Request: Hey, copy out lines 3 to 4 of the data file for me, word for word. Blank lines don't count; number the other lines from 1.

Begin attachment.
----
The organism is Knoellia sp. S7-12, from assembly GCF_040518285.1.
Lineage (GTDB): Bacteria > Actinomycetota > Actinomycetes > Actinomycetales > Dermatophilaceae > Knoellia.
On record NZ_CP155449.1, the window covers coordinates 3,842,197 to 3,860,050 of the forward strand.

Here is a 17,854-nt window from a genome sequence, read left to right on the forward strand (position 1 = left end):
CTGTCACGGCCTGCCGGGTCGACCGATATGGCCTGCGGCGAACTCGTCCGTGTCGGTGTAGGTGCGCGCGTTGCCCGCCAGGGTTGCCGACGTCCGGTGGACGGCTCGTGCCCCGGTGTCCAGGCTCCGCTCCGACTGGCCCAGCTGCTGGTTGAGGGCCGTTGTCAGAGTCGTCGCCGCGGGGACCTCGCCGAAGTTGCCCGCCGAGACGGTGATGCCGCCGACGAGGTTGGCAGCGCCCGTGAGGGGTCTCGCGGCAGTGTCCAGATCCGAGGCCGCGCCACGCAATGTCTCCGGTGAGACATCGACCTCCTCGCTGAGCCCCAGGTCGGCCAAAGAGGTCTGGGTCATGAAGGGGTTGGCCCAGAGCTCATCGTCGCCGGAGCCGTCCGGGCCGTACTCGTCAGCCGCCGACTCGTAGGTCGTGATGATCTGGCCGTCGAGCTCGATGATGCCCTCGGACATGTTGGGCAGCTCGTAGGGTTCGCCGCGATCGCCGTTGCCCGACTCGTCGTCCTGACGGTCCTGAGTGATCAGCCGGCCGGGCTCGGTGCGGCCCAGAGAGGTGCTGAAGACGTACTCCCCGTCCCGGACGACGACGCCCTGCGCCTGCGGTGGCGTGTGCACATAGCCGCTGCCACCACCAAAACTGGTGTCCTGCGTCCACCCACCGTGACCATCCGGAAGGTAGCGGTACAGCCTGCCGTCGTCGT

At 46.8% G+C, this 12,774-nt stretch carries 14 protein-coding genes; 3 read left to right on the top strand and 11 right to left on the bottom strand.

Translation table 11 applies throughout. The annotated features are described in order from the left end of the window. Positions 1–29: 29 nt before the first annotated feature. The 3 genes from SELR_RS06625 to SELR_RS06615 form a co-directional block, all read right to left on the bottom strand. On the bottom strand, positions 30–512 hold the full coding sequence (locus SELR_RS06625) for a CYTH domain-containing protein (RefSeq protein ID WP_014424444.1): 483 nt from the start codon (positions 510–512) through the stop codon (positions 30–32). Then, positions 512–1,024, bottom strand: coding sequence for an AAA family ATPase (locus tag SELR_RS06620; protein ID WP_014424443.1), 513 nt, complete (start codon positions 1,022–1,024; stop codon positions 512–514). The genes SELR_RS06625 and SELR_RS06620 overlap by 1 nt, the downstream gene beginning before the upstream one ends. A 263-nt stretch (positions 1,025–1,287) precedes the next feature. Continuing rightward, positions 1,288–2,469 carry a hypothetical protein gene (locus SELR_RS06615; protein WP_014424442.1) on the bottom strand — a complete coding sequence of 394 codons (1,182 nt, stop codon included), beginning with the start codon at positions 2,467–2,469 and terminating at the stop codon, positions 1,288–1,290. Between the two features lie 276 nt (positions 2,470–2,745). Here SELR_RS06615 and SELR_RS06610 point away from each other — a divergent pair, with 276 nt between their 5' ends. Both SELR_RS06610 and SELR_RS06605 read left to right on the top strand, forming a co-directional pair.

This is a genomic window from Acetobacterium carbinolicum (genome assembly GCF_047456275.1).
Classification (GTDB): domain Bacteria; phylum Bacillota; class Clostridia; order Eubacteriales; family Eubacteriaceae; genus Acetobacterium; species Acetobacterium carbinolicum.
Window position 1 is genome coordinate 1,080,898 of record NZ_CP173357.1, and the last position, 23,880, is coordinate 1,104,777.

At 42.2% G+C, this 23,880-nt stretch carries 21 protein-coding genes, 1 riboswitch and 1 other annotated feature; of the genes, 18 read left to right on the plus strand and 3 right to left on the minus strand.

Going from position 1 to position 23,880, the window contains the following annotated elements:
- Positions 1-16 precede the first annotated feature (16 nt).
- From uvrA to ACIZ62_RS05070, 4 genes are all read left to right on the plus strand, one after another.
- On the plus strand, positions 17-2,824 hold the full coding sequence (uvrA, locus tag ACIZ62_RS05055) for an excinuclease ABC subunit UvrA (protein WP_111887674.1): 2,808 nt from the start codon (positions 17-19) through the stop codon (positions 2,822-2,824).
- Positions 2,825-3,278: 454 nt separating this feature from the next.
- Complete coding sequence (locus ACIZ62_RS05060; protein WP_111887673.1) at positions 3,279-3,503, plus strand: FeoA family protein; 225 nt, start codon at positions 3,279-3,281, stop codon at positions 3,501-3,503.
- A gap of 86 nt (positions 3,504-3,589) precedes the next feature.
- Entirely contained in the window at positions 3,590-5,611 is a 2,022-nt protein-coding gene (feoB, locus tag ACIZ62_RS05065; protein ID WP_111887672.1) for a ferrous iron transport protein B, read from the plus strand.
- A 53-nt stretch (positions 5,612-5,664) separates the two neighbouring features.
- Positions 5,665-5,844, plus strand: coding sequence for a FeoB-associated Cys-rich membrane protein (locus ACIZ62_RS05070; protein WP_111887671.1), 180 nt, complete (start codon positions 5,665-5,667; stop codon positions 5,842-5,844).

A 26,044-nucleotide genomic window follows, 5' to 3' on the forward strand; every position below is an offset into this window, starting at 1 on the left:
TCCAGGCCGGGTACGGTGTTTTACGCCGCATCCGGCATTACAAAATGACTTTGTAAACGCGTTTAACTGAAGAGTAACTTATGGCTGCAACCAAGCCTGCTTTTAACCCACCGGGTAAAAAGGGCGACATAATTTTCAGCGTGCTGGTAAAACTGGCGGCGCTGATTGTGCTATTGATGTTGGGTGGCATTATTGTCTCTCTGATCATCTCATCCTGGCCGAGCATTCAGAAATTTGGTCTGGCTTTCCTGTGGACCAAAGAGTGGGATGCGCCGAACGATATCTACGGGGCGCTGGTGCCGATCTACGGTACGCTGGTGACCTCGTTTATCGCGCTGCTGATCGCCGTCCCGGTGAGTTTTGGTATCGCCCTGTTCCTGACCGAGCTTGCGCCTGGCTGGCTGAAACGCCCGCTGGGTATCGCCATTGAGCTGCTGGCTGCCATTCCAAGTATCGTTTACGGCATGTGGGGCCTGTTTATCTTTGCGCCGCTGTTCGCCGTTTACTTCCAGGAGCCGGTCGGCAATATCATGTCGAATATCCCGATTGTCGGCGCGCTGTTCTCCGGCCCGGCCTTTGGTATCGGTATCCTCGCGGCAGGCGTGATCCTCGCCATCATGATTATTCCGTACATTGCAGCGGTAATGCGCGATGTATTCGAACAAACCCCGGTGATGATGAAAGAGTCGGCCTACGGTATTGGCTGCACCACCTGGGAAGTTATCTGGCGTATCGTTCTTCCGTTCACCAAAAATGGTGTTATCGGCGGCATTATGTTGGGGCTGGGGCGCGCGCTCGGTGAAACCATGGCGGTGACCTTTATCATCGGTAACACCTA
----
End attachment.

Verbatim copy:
On record NZ_CP155449.1, the window covers coordinates 3,842,197 to 3,860,050 of the forward strand.

Here is a 17,854-nt window from a genome sequence, read left to right on the forward strand (position 1 = left end):